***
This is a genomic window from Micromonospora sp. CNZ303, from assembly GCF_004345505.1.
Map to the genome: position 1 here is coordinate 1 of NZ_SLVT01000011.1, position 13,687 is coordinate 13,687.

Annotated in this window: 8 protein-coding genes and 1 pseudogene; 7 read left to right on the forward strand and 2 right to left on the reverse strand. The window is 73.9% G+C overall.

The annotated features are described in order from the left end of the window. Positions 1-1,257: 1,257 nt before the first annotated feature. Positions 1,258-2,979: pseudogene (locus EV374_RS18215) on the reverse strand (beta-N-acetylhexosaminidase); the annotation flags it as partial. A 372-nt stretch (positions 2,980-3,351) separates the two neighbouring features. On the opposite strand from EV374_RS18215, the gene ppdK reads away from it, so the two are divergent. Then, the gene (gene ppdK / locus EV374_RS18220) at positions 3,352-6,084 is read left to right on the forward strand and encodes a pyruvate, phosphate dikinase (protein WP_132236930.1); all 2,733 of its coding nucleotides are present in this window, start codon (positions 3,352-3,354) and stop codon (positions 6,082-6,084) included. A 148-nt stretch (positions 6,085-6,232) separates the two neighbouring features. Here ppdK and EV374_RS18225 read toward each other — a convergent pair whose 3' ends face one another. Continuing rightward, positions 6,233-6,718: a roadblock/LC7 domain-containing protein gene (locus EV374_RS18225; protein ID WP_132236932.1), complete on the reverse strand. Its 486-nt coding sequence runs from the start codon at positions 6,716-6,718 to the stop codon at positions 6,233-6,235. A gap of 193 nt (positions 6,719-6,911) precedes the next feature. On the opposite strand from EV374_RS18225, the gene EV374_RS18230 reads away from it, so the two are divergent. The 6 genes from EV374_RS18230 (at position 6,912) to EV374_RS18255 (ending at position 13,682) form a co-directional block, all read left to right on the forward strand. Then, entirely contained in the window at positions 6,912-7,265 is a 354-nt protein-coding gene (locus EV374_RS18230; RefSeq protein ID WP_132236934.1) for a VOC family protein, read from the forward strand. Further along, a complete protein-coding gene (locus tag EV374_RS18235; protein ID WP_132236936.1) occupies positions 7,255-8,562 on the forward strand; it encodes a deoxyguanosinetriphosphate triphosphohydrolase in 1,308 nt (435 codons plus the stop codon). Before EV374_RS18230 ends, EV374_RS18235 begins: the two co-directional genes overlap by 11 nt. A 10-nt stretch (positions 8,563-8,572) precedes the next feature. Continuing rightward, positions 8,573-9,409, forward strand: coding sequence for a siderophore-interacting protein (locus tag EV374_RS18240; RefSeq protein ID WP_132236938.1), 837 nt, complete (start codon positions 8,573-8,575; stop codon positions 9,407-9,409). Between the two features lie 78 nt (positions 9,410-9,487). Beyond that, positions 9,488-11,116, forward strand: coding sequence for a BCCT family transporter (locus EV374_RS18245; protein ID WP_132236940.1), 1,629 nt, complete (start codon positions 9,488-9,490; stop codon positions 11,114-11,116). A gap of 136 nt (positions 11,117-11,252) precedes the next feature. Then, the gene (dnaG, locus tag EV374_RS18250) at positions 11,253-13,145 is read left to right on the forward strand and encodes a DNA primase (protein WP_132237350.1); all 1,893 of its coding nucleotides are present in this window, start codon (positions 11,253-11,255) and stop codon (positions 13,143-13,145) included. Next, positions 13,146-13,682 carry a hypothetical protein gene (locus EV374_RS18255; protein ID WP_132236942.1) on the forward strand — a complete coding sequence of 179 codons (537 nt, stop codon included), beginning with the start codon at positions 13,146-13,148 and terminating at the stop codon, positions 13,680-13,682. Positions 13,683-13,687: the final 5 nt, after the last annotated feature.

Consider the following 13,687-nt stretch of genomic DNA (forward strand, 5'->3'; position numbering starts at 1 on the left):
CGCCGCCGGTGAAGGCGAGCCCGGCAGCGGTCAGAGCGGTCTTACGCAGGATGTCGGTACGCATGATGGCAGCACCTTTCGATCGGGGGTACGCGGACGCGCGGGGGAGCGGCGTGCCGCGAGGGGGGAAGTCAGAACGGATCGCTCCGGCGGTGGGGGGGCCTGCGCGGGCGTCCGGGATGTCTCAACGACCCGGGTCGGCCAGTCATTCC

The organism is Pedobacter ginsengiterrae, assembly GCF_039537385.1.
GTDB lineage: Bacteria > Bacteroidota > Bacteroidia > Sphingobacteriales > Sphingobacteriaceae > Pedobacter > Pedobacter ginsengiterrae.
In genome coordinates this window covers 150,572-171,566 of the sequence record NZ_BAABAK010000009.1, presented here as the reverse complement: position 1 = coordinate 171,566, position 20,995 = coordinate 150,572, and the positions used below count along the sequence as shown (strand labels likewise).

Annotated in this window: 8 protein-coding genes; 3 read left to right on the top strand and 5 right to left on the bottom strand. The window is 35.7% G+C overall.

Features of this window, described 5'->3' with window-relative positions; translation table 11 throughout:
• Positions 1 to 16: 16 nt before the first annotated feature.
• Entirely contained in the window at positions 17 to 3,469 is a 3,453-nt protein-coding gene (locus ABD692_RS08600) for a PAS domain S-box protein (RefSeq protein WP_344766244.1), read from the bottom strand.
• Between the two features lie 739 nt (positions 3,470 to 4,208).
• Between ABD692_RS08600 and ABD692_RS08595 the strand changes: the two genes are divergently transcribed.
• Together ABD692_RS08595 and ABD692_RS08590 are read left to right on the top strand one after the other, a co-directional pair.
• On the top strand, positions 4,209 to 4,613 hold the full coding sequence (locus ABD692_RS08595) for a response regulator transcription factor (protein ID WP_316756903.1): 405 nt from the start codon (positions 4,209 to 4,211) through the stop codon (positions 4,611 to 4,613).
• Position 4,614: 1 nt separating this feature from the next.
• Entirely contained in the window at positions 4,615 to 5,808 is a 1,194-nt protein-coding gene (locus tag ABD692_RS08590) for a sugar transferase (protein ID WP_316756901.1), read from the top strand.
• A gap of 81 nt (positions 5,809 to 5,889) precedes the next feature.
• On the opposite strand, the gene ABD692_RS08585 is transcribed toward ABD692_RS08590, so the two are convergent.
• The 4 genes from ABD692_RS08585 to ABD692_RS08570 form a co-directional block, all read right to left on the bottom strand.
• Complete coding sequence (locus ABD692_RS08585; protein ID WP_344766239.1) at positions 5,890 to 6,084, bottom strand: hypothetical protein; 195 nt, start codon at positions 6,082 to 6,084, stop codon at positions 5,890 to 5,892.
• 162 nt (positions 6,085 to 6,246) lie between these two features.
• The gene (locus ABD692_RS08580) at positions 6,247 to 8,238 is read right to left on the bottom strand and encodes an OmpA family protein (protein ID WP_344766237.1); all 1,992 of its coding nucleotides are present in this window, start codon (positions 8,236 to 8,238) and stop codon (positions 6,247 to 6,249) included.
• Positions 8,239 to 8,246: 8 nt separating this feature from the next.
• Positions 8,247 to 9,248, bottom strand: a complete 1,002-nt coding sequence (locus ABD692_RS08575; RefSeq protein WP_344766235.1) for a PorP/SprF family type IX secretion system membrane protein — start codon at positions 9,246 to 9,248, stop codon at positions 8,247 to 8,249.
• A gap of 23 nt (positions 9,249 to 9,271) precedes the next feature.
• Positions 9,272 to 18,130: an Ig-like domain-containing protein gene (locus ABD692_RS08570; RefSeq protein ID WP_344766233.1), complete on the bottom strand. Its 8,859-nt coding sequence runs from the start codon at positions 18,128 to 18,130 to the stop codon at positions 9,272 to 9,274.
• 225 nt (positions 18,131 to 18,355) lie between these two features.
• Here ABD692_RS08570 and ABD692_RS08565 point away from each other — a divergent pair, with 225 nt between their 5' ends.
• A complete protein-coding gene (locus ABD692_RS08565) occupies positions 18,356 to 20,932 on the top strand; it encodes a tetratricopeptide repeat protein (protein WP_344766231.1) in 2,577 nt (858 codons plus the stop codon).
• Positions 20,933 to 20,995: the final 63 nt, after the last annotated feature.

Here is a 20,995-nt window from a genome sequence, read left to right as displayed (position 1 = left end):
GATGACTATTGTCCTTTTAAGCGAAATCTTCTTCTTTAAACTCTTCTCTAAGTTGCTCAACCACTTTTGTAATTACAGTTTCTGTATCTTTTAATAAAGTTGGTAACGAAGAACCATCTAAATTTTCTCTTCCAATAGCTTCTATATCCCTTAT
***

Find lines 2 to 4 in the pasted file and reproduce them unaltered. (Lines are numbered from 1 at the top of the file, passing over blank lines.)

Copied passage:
Map to the genome: position 1 here is coordinate 1 of NZ_SLVT01000011.1, position 13,687 is coordinate 13,687.

Annotated in this window: 8 protein-coding genes and 1 pseudogene; 7 read left to right on the forward strand and 2 right to left on the reverse strand. The window is 73.9% G+C overall.

The annotated features are described in order from the left end of the window. Positions 1-1,257: 1,257 nt before the first annotated feature. Positions 1,258-2,979: pseudogene (locus EV374_RS18215) on the reverse strand (beta-N-acetylhexosaminidase); the annotation flags it as partial. A 372-nt stretch (positions 2,980-3,351) separates the two neighbouring features. On the opposite strand from EV374_RS18215, the gene ppdK reads away from it, so the two are divergent. Then, the gene (gene ppdK / locus EV374_RS18220) at positions 3,352-6,084 is read left to right on the forward strand and encodes a pyruvate, phosphate dikinase (protein WP_132236930.1); all 2,733 of its coding nucleotides are present in this window, start codon (positions 3,352-3,354) and stop codon (positions 6,082-6,084) included. A 148-nt stretch (positions 6,085-6,232) separates the two neighbouring features. Here ppdK and EV374_RS18225 read toward each other — a convergent pair whose 3' ends face one another. Continuing rightward, positions 6,233-6,718: a roadblock/LC7 domain-containing protein gene (locus EV374_RS18225; protein ID WP_132236932.1), complete on the reverse strand. Its 486-nt coding sequence runs from the start codon at positions 6,716-6,718 to the stop codon at positions 6,233-6,235. A gap of 193 nt (positions 6,719-6,911) precedes the next feature. On the opposite strand from EV374_RS18225, the gene EV374_RS18230 reads away from it, so the two are divergent. The 6 genes from EV374_RS18230 (at position 6,912) to EV374_RS18255 (ending at position 13,682) form a co-directional block, all read left to right on the forward strand. Then, entirely contained in the window at positions 6,912-7,265 is a 354-nt protein-coding gene (locus EV374_RS18230; RefSeq protein ID WP_132236934.1) for a VOC family protein, read from the forward strand. Further along, a complete protein-coding gene (locus tag EV374_RS18235; protein ID WP_132236936.1) occupies positions 7,255-8,562 on the forward strand; it encodes a deoxyguanosinetriphosphate triphosphohydrolase in 1,308 nt (435 codons plus the stop codon). Before EV374_RS18230 ends, EV374_RS18235 begins: the two co-directional genes overlap by 11 nt. A 10-nt stretch (positions 8,563-8,572) precedes the next feature. Continuing rightward, positions 8,573-9,409, forward strand: coding sequence for a siderophore-interacting protein (locus tag EV374_RS18240; RefSeq protein ID WP_132236938.1), 837 nt, complete (start codon positions 8,573-8,575; stop codon positions 9,407-9,409). Between the two features lie 78 nt (positions 9,410-9,487). Beyond that, positions 9,488-11,116, forward strand: coding sequence for a BCCT family transporter (locus EV374_RS18245; protein ID WP_132236940.1), 1,629 nt, complete (start codon positions 9,488-9,490; stop codon positions 11,114-11,116). A gap of 136 nt (positions 11,117-11,252) precedes the next feature. Then, the gene (dnaG, locus tag EV374_RS18250) at positions 11,253-13,145 is read left to right on the forward strand and encodes a DNA primase (protein WP_132237350.1); all 1,893 of its coding nucleotides are present in this window, start codon (positions 11,253-11,255) and stop codon (positions 13,143-13,145) included. Next, positions 13,146-13,682 carry a hypothetical protein gene (locus EV374_RS18255; protein ID WP_132236942.1) on the forward strand — a complete coding sequence of 179 codons (537 nt, stop codon included), beginning with the start codon at positions 13,146-13,148 and terminating at the stop codon, positions 13,680-13,682. Positions 13,683-13,687: the final 5 nt, after the last annotated feature.